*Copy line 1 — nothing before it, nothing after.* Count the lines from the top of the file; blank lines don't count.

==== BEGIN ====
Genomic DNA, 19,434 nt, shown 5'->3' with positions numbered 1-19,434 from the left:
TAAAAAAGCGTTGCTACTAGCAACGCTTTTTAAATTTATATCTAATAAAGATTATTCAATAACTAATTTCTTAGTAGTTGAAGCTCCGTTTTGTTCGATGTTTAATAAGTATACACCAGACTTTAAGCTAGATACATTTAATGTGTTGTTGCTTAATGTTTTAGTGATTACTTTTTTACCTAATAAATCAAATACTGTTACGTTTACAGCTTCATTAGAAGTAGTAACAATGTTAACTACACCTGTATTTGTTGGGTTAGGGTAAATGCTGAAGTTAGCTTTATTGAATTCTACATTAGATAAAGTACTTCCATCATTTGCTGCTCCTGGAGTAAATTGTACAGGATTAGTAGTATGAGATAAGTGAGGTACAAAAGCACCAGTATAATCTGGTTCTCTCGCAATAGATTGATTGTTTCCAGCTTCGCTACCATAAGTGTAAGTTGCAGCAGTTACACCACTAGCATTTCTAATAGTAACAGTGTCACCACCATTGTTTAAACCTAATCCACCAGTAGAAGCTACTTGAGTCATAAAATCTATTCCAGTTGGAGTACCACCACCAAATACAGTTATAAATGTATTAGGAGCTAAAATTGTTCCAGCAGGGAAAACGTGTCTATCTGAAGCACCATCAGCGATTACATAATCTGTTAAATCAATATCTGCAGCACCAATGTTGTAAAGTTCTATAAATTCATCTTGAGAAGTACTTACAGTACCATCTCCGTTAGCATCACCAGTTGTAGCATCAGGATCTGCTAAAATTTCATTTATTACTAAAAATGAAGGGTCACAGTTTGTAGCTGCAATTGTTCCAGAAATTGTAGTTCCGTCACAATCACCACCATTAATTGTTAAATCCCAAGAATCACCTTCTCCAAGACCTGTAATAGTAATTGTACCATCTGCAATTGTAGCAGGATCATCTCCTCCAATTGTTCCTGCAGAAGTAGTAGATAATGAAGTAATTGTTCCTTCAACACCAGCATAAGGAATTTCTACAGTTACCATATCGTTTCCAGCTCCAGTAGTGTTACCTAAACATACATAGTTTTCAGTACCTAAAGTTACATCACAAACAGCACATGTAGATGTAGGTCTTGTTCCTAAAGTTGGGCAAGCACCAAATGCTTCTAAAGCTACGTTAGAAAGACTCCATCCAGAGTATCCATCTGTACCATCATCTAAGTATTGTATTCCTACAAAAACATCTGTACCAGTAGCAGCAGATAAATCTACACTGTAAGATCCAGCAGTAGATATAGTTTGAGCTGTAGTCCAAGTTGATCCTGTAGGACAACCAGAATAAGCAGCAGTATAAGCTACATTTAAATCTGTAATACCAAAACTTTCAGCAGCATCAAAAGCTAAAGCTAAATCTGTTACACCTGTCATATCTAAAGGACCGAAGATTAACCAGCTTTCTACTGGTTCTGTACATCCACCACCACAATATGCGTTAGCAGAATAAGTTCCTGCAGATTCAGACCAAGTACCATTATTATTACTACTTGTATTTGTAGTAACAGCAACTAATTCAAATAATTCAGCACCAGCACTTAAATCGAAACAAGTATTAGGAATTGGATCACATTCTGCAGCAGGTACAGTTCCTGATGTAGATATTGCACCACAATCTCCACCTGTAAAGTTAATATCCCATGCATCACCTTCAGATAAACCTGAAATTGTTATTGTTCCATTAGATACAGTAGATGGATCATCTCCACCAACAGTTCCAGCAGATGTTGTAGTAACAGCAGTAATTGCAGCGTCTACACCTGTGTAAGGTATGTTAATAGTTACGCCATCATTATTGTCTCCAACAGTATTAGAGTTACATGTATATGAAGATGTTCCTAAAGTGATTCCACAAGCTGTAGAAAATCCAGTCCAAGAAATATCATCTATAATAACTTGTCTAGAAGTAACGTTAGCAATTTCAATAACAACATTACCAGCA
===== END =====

Genomic DNA, 19,434 nt, shown 5'->3' with positions numbered 1-19,434 from the left: